Australia: The National Electricity Guarantee – dead or deadish?

Last Updated: 21 November 2018
Article by Stephen Natoli and Scott Schlink

Most Read Contributor in Australia, July 2019

The last few months have been a tumultuous time for the renewables sector. The federal government has recently moved away from the proposed National Electricity Guarantee (NEG) and it is not clear what will replace it in the near future.

What was the NEG?

The Large-scale Renewable Energy Target (LRET) is intended to incentivise the development of renewable energy though the creation and sale of large-scale generation certificates (LGCs). Recent predictions indicate that, at the current rate of investment, a sufficient number of LGCs will exist to meet the requirements of the LRET by around 2020. The NEG was, amongst other things, intended to help drive renewable investment going forward and to compensate for a future slowing demand for LGCs.

The NEG was a long-term outcome of significant consultations by the Energy Security Board and a central policy platform of the Turnbull federal government. The NEG sought to unify energy and emissions policies and was composed of two elements:

  • Reliability guarantee: This was aimed at obliging retailers to provide a 'mix' of energy generation sources to avoid perceived issues concerning the delivery of renewable energy during peak periods. This was to be achieved through:
    • a range of reliability obligations on retailers and large scale users to ensure they held a sufficient volume of baseload forward contracts to meet certain peak load situations as determined by the Reliability Panel and the Australian Energy Market Operator (AEMO)'compliance action' against retailers and large scale users if they did not hold sufficient capacity to meet reliability levels.
  • Emission guarantee: From 2020 onwards, retailers and large-scale users would be subject to pre-defined emission targets, which would 'tighten' from 2020–2030 in line with Australia's international commitments (with an initial target cut of 26 per cent from 2005 levels). In operation:
    • generators would effectively 'sell' electricity with an associated level of emissions per unit of generation, with retailers and large-scale users having to account for their total emission usage to the Australian Energy Regulator (AER)
    • a certain level of 'banking' and 'borrowing' of emissions would be permissible across the relevant compliance period to permit efficiencies in the market.

The NEG was intended to be source-agnostic and did not expressly favour a particular technology or energy source (fossil fuel or otherwise). However, the implication of having an emission target coupled with guaranteed baseload ensured that suppliers would likely need at least a partial blend of traditional and renewable generated energy for the respective targets to be met.

Life beyond 2020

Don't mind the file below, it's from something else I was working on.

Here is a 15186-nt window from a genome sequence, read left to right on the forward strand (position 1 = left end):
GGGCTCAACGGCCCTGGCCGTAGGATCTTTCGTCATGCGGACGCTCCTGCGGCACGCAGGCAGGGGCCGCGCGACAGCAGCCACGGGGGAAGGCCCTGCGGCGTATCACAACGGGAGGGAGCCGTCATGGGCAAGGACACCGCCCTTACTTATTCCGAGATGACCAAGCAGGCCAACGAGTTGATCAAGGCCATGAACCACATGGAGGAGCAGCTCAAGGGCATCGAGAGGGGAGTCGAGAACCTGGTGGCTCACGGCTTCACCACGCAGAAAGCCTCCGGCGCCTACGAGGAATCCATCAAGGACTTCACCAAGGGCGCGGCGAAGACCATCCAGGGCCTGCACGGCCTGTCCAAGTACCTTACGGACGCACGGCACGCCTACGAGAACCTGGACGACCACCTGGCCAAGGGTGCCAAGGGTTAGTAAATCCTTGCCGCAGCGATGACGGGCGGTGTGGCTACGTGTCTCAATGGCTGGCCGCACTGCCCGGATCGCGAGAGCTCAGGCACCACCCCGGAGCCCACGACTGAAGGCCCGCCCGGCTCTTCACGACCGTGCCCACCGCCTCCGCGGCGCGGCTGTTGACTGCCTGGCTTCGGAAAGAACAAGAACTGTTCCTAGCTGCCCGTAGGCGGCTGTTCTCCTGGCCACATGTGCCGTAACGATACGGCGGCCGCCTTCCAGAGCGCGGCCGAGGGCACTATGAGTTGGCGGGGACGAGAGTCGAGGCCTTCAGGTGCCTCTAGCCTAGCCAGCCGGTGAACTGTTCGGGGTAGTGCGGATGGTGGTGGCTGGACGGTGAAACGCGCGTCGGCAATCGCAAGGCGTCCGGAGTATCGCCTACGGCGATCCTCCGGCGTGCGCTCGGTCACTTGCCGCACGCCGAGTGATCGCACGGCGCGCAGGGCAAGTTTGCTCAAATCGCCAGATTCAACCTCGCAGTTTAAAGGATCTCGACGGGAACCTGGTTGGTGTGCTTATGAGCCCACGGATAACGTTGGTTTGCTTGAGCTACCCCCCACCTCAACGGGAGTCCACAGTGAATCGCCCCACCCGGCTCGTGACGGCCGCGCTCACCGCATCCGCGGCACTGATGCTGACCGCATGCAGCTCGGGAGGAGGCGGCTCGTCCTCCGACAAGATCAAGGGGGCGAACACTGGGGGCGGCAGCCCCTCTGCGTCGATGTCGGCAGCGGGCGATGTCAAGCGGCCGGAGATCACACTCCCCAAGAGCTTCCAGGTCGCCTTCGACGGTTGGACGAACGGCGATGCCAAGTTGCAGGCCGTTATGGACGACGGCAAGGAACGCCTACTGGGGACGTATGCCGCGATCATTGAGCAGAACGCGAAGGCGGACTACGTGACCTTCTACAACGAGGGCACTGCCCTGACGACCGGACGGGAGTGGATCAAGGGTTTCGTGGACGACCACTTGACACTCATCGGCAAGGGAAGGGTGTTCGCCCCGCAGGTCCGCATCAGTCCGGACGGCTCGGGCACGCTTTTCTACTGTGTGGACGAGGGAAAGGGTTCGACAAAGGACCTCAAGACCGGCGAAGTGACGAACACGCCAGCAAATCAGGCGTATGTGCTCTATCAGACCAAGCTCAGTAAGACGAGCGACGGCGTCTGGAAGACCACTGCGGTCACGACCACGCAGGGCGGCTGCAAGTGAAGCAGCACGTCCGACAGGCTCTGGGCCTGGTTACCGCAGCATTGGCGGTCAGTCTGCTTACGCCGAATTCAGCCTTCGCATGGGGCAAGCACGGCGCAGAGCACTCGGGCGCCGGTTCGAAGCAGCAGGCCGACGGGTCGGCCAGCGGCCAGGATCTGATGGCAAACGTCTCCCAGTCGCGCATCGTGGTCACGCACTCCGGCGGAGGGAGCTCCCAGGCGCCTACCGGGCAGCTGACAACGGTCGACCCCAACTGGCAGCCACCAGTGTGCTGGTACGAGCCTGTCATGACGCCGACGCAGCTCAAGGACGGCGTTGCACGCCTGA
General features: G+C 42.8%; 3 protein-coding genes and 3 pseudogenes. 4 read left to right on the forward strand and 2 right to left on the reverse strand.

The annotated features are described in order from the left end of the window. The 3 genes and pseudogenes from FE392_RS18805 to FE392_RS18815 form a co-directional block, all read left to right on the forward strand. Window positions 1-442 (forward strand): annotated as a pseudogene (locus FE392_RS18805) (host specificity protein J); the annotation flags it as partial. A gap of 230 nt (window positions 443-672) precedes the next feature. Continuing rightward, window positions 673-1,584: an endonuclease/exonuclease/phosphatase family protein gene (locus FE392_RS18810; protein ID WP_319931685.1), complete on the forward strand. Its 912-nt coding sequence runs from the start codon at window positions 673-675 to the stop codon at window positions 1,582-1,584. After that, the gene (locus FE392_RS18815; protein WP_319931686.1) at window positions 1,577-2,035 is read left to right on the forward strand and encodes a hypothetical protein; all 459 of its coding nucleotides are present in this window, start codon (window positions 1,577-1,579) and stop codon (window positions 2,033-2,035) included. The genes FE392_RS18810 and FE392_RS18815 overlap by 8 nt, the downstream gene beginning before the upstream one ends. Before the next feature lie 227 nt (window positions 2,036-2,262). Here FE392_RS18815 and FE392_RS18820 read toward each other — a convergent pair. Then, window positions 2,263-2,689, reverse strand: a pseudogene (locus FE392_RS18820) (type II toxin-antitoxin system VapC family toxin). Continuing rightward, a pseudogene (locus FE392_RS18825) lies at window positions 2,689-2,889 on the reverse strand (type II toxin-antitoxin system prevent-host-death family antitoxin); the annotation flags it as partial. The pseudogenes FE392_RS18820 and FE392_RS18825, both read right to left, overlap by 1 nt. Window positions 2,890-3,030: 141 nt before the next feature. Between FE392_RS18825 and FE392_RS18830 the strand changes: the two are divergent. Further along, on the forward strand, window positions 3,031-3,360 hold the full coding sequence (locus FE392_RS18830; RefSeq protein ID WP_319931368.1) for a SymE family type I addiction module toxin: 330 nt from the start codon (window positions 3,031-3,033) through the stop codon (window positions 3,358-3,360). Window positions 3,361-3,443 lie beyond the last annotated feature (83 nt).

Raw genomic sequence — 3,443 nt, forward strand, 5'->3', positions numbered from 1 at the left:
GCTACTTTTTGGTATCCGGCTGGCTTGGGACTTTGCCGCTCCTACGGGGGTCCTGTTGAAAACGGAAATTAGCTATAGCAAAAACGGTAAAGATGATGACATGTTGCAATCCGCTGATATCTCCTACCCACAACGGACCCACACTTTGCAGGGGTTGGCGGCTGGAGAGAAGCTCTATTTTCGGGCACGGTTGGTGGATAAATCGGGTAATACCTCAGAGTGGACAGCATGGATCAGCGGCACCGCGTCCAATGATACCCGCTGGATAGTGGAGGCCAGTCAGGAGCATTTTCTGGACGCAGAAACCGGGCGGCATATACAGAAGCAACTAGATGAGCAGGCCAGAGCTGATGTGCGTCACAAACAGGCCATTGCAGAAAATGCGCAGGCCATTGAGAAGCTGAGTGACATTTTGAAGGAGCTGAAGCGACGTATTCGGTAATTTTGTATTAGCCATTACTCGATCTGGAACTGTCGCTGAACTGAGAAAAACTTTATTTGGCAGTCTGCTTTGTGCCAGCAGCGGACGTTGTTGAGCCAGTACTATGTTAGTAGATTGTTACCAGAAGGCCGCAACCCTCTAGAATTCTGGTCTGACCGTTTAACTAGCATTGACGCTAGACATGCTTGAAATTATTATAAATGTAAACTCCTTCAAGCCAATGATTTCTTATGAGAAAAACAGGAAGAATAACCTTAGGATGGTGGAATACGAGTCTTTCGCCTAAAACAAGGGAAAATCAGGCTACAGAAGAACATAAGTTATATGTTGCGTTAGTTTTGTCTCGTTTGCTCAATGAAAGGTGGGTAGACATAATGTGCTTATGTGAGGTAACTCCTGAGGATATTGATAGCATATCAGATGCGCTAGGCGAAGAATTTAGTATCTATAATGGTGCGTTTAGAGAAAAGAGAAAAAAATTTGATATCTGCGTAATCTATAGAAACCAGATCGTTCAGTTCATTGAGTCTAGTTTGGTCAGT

The current status of the NEG remains uncertain. While the current federal government appears to no longer be pursuing the NEG as a policy, the ALP has recently announced that it will be taking it to the next federal election.

The LRET has been largely successful, with some stops and starts, in driving renewable investment in Australia. It is possible that it will not be replaced, in which case it is expected that renewable investment will remain to be driven by the following:

  • state-based renewable investment schemes such as the Victorian Renewable Energy Target (VRET)
  • the continuing downward trend in the cost of renewable energy
  • reduced cost of storage solutions (i.e. small and large scale battery storage, pumped hydro, etc) to enable renewable energy projects to start to guarantee at least a certain amount of baseload.

Why does this matter?

Renewable energy projects are commonly typified by long design lives (20-25 years, with options to operate beyond that period not uncommon). Coupled with the usual gestation period required to secure land rights, planning permissions, PPAs and finance, it is likely that the current gap in federal policy will lead to significant investor uncertainty going forwards. Participants in the renewable sector will readily recall the precipitous drop off in new large-scale renewable energy investment in 2014–2015 as a result of the then Abbott government's views on the Clean Energy Funding Council and the Renewable Energy Target.

Known unknowns

Uncertain government policies (both now and future) appear to be one of the few certainties in the renewable energy sector going forwards. Participants should keep a close eye on the following over the short term:

  • the upcoming 2018 Victorian state election and, depending on who is elected, what will happen to the current VRET scheme
  • the 2019 federal election and what energy and emission policies are adopted by the major parties
  • the continuing role and presence of the national Wind Farm Commissioner following the 2019 federal election
  • trickle-down effects of all major party promises to deliver reduced electricity prices (some of the highest in the world according to recent research by Beyond Zero Emissions).

We look forward to keeping you across further regulatory developments in the renewable energy space.

This publication does not deal with every important topic or change in law and is not intended to be relied upon as a substitute for legal or other advice that may be relevant to the reader's specific circumstances. If you have found this publication of interest and would like to know more or wish to obtain legal advice relevant to your circumstances please contact one of the named individuals listed.

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